On Tuesday, the Dallas Cowboys agreed to terms with their first-round draft choice, center Travis Frederick, on a five-year contract. The deal for Frederick is for four years with an option for a fifth at $6.87 million. He will also receive a $3.37 million signing bonus in the first three years of the deal, which is all guaranteed.
Frederick is the last of the Cowboys’ 2013 draft picks to sign, so that part is cleared up on the team’s front, but the contract doesn’t help matters when talking about the pressure that is now on the the Cowboys’ first round draft choice.
Frederick was graded by most teams as a third-round pick, but the Cowboys traded down to no. 31 to take him. Certainly, if he had been picked in the second or third rounds, his contract wouldn’t be as loaded. But it is, and there is now a lot of expectations for the team’s newest center.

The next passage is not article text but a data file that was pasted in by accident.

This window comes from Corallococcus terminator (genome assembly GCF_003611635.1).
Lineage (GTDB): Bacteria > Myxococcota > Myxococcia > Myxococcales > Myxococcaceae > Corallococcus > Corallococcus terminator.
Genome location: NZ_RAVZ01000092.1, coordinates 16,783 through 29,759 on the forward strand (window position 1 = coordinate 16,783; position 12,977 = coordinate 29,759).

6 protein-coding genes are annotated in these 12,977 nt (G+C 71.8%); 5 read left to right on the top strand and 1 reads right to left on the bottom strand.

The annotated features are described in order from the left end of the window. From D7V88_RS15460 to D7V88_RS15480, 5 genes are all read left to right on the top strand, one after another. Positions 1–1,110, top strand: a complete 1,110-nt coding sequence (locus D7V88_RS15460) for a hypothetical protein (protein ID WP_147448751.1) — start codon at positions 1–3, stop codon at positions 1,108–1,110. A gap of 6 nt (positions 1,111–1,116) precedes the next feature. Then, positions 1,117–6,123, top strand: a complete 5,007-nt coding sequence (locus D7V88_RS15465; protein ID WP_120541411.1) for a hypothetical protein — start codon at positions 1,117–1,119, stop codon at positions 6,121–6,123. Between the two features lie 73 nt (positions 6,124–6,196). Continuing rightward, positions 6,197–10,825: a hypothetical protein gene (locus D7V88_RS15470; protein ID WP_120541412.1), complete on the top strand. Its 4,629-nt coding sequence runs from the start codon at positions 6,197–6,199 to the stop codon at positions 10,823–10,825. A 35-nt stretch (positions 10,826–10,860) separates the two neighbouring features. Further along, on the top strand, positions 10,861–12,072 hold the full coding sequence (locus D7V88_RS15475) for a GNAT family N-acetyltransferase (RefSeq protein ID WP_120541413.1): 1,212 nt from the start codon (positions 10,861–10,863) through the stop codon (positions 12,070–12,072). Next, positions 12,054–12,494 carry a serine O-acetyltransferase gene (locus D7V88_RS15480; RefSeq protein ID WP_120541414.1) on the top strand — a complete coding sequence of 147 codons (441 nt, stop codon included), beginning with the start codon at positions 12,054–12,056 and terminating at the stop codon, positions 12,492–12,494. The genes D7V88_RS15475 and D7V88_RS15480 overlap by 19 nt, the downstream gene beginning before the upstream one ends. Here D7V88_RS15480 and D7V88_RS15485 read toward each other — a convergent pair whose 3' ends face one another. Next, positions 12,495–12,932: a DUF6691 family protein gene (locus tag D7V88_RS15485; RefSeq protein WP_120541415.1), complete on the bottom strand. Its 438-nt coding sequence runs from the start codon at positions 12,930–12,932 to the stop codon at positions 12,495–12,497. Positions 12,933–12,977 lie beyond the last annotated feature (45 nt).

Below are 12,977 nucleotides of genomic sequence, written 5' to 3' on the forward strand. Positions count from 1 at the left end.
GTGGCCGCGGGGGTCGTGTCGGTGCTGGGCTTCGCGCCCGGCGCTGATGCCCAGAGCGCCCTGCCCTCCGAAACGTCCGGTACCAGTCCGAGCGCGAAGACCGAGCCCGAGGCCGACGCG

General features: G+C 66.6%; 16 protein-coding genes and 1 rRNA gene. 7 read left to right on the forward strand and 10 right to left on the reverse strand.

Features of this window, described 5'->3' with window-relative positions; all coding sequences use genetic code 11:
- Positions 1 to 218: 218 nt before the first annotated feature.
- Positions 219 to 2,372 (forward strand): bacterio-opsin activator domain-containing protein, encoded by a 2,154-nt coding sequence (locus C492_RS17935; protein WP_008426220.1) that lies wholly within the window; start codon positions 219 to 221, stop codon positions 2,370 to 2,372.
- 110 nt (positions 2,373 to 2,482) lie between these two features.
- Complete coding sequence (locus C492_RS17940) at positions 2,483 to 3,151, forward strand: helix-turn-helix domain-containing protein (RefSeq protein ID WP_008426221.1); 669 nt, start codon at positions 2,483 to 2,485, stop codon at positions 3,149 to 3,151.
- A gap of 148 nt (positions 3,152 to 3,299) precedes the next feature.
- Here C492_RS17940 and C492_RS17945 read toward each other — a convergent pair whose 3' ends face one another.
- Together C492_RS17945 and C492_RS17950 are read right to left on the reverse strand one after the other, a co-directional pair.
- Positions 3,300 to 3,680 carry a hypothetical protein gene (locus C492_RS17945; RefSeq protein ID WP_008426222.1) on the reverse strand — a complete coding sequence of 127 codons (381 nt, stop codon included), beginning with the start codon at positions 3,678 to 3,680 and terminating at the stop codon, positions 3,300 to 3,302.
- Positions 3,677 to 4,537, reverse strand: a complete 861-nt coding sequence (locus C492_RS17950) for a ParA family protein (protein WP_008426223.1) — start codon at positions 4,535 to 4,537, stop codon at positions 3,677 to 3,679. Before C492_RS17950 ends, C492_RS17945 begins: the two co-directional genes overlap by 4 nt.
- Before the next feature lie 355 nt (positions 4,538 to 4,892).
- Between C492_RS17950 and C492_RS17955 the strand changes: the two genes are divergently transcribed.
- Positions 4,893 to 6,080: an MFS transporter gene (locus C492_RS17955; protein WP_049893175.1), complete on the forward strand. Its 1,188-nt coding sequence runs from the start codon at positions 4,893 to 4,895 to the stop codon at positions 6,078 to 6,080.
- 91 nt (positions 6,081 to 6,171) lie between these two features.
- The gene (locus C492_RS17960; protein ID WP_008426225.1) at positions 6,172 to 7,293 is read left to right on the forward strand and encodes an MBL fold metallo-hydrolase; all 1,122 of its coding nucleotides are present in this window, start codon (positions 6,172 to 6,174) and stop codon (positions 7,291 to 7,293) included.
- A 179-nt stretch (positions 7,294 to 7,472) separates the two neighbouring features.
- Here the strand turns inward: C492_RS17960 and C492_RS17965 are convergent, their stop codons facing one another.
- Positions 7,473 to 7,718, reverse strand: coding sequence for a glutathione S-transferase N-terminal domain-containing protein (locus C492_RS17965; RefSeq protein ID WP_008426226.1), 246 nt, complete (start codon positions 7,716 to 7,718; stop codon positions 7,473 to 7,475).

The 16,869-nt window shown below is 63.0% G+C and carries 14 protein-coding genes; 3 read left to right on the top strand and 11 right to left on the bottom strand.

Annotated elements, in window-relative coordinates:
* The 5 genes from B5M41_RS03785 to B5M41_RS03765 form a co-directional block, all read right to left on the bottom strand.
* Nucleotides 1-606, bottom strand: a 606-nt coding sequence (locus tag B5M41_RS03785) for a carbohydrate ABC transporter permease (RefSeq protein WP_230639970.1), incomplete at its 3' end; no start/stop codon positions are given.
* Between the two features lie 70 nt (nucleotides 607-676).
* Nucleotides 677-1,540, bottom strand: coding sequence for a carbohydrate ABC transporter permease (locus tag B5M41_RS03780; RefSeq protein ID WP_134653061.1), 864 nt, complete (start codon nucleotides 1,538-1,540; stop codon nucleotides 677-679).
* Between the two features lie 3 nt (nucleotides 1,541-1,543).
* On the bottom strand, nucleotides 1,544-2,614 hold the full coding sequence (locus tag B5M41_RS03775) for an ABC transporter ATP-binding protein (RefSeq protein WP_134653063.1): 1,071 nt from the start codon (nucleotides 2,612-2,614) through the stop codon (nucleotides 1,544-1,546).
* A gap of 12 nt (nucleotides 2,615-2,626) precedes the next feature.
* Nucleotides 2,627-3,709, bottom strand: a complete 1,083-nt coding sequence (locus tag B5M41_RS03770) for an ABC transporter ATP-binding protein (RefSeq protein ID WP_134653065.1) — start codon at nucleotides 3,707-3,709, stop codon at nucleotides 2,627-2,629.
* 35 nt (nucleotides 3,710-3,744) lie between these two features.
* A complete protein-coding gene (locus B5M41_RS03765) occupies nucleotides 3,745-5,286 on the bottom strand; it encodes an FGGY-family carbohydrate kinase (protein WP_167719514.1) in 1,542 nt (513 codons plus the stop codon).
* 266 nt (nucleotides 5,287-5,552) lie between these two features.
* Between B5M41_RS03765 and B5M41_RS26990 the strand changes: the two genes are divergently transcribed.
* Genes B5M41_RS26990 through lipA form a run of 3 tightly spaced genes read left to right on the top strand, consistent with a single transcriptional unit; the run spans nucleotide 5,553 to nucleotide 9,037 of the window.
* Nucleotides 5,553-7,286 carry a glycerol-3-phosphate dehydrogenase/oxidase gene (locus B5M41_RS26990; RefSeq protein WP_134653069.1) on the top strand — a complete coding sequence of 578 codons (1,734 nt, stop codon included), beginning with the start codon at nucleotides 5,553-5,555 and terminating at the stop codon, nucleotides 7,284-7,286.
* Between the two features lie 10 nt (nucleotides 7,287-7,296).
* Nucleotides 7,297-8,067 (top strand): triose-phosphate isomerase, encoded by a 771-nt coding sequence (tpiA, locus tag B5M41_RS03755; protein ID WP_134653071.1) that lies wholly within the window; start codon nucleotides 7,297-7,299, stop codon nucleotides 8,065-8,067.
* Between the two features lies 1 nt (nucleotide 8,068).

There was enough discussion and in some cases questioning as to why he was taken so high, so already he was labelled as a guy that needed to prove himself to warrant his high selection. Those talks will only intensify, especially given the fact that the Cowboys are one of the league’s most talked-about franchises year in and year out.
He will be expected to anchor the offensive line for the foreseeable future and provide stability at a position that has lacked that since Pro Bowler Andre Gurode‘s departure after the 2010 season.
Of course, Frederick won’t be expected to be one of the NFL‘s best centers right away. But when you spend a first round pick on a guy that had second and third-round grades and pay him first-round money, there is a certain expectation that comes with that.
To put the deal in perspective, Seattle Seahawks center Max Unger was signed to a contract extension last summer after his rookie deal of four years at $3.2 million was close to being up. Unger is now a Pro Bowler, and Frederick will make quite a bit more with his rookie contract than what Unger did.
Frederick will compete with Phil Costa in training camp for the starting center spot, so there is a slim chance that he could end up being a $6.87 million backup. Assuming that he wins the job, the pressure is definitely on him going into his rookie season.